In Britain, the damage wrought by rampant inflation can be seen in the fate of the humble egg.
With war in Ukraine driving energy and chicken feed costs higher, farmers say what they get paid is no longer enough, upending the economics of a key food staple.
Many of the country's supermarkets, including market leader Tesco and No. 3 Asda, have rationed sales, blaming the bout of bird flu that has ravaged flocks across Europe and the United States and, they say, led to a British shortage.
But British farmers argue that while the outbreak is a factor, there are not enough eggs because they lose money on every box sold, forcing many to cut production and some to quit altogether.
"The stupidity of the whole thing is that we warned retailers, we've given them plenty of notice this was going to happen," Robert Gooch, chief executive of the British Free Range Egg Producers Association (BFREPA) told Reuters.
The association estimates the total UK laying flock has fallen 6% to 36.4 million over the past 12 months, suggesting even tighter supply ahead.
Impact On Buyers
Frank Thompstone says that last year he cut the number of free range hens at his farm in Burton-on-Trent, central England, to 24,000 from 36,000 to limit his losses.
By October he had had enough, giving the required 12-month notice on his contract with his buyer.
The buyer, who packs and sells the eggs to supermarkets, offered 15 pence per dozen more in response, which Thompstone says still leaves him with a loss.
"Why would we commit to that?" he told Reuters. "I'm aghast frankly. It's the retailers that hold the purse strings."
Driven by consumer demand, British egg producers have for years focused on free range, which now represents 70% of the market. But with only 13% of eggs in the European Union free range, the option to fill the gaps on UK supermarket shelves with imports is limited.
Britain's National Farmers Union (NFU) says the eggs shortage could be just the beginning, as the new era of costly energy and grains combined with labour shortages could bring more empty shelves unless food producers and retailers agree fairer terms for the future.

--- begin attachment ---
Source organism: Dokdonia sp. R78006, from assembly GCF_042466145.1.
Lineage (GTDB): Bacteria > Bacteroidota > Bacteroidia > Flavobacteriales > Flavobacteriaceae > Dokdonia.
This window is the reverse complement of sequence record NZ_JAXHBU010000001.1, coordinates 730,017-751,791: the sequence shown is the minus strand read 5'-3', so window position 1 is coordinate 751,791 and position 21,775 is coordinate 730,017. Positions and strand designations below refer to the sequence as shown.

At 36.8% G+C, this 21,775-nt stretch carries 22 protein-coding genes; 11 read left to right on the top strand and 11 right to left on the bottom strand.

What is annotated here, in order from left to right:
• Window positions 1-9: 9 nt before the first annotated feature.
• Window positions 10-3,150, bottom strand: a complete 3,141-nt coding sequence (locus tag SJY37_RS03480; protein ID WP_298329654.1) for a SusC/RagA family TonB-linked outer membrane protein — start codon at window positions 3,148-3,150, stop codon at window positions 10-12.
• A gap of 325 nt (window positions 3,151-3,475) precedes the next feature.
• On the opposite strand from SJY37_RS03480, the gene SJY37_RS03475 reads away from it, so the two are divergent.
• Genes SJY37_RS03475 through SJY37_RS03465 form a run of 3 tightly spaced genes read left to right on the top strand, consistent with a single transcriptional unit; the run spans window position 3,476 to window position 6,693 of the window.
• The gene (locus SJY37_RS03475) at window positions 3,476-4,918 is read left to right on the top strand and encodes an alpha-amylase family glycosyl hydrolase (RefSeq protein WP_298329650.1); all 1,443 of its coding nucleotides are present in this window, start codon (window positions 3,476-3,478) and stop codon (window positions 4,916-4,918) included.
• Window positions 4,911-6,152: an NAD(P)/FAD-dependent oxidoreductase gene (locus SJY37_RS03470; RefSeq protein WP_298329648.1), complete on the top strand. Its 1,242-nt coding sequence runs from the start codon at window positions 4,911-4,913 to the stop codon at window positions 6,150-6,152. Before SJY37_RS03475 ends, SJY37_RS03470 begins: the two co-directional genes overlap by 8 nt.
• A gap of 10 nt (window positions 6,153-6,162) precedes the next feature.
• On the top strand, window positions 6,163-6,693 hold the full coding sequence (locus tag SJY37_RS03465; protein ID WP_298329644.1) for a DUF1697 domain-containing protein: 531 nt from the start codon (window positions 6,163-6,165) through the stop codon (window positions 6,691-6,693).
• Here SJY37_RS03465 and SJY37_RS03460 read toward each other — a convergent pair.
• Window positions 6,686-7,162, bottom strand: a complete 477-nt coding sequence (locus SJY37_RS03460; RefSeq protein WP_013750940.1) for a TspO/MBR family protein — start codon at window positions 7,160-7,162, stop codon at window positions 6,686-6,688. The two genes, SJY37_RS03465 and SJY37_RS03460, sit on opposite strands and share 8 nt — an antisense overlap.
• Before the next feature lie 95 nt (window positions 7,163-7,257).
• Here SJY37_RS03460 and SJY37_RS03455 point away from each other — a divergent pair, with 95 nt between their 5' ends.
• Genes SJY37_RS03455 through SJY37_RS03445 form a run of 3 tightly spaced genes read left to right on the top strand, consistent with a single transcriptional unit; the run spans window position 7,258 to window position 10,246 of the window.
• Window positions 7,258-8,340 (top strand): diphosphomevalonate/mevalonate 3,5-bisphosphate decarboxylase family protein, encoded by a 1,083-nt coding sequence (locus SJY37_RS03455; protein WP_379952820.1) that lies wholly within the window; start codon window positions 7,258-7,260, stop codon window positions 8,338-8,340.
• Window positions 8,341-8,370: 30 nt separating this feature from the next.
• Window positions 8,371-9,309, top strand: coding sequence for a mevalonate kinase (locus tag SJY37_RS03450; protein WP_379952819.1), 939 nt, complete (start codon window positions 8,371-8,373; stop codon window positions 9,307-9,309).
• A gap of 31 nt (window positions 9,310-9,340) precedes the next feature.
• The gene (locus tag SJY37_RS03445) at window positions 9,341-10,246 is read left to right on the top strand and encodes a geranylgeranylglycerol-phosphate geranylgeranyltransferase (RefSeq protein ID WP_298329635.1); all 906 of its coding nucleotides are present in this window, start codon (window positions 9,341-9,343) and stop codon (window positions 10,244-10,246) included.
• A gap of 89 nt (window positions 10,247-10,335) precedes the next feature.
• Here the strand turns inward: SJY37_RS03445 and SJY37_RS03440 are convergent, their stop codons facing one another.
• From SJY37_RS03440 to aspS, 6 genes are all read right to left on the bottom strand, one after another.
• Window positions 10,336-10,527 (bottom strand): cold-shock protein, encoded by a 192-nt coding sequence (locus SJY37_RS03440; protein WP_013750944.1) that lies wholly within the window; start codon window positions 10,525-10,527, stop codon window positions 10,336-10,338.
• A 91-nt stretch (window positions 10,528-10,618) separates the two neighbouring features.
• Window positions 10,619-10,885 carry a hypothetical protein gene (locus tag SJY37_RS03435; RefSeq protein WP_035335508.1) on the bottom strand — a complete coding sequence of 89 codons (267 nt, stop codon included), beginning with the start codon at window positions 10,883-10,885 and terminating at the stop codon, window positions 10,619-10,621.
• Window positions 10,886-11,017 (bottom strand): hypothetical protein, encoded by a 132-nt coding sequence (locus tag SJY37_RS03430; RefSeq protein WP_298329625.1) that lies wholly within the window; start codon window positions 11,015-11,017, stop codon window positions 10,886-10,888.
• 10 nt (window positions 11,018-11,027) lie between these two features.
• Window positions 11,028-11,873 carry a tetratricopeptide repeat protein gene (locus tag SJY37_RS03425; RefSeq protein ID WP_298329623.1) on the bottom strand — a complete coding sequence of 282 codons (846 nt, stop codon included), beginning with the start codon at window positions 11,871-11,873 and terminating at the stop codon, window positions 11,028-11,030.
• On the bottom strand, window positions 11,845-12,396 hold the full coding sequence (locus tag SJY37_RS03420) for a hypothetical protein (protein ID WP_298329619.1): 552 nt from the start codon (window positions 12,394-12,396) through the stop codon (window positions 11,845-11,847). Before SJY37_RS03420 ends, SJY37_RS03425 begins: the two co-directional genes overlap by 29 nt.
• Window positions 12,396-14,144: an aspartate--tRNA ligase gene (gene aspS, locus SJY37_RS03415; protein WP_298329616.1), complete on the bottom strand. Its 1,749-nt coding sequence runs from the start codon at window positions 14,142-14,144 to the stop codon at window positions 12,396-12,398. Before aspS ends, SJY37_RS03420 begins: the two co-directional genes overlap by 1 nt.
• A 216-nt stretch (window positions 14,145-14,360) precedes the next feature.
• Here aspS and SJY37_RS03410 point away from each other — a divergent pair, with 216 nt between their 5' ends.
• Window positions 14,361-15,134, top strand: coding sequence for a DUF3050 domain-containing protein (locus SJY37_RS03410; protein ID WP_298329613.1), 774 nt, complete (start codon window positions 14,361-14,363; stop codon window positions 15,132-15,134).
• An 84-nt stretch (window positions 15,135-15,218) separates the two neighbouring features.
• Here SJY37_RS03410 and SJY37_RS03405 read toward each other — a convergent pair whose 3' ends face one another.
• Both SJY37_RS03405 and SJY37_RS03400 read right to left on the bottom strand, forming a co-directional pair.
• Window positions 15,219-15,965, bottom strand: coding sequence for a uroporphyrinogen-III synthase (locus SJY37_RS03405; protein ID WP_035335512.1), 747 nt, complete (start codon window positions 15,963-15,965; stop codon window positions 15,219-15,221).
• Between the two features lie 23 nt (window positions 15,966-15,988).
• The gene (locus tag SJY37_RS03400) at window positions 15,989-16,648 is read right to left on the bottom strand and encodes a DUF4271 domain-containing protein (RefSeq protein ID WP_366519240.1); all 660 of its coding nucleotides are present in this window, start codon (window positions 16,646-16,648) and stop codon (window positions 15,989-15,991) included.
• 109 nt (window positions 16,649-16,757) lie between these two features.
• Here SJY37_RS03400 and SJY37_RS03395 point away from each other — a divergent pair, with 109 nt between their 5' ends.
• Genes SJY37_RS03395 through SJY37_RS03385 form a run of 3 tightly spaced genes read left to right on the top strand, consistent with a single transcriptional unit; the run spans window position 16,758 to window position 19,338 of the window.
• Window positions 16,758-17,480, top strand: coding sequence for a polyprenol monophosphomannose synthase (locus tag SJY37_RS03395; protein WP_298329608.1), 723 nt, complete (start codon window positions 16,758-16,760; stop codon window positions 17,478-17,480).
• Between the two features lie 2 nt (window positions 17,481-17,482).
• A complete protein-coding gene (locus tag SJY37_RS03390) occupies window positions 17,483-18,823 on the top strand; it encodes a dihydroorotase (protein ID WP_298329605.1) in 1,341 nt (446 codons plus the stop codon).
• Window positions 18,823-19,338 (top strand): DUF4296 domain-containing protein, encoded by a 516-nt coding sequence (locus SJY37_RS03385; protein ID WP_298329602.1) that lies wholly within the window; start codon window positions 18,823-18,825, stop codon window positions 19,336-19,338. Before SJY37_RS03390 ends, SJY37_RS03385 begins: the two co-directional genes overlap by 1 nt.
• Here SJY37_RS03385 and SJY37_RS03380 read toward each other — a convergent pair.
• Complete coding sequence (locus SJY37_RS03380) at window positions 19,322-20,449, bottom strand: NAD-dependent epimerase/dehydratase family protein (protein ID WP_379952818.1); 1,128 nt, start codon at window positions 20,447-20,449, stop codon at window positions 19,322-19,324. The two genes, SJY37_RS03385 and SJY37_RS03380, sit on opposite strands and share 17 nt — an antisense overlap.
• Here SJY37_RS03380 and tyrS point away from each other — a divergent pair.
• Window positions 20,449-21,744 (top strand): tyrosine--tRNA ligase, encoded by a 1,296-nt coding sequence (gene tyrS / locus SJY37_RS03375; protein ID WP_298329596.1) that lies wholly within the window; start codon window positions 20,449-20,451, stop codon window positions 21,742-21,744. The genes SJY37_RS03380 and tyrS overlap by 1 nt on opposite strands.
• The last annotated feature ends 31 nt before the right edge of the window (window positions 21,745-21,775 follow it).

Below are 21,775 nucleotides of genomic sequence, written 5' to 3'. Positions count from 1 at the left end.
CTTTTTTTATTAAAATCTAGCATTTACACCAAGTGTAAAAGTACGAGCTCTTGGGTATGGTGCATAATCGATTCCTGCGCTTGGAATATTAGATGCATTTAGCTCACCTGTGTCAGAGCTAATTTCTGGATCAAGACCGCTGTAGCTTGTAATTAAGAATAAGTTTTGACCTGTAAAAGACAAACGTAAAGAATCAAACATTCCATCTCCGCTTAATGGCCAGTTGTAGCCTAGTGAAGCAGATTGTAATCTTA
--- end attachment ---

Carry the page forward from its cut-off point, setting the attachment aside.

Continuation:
While double-digit inflation has strained the relationship between producers and retailers across the globe, intense competition among British food retailers has kept prices below European averages and their profit margins among the lowest around.
That, combined with a cost-of-living crisis fuelled by soaring food and energy costs, limits their room for manoeuvre, retailers say.
Yet egg producers say that while the supermarkets have raised retail prices and paid farmers more, that increase is not enough to cover exploding costs.
The NFU says that while British producers are being paid 35% more for their eggs than in 2019, the cost of chicken feed raw materials has surged 90%.
Official UK data shows retail prices for eggs have increased 27% over the last year alone.
'Told You So'
According to BFREPA, it costs a farmer about 138 pence to produce a dozen eggs. But buyers are only paying around 109 pence while retailers are selling them for between 219 and 410 pence.
Ballooning costs and bird flu have hurt farmers across Europe, with global egg production expected to fall for the first time ever this year, according to the EU's largest producer, French group CNPO.
Some 750,000 UK birds have been culled due to bird flu and there is no guarantee they will be replaced, but more may fall victim to financial pressures.
Daniel Brown, whose 44,000 hens lay 40,000 eggs a day at his farm at Bury St Edmunds in eastern England, says a recent 18 pence per dozen price increase offered some relief, but he was still not breaking even.
"We explained clearly to the retailers why the price needs to go up, what the cost increases are, what the consequences will be and they just ignore you," he told Reuters. "And then it plays out.
"It is basically 'I told you so', but it doesn't give you any satisfaction."
Last month Tesco, Aldi and Waitrose between them said they had provided an additional £29 million ($35 million) of support to the egg industry.
The British Retail Consortium, which represents the supermarkets, says they recognise the need to pay a sustainable price to farmers, but say they are also facing higher costs.
Brown said he will decide by April 2023 whether it is worth re-stocking birds for another production cycle but warned industry capacity won't improve any time soon.
"If the retailers were to come to the industry today with a brilliant offer and say 'have another 70 pence a dozen', it would still take six to eight months to rear enough birds to replace those that have been lost," he said.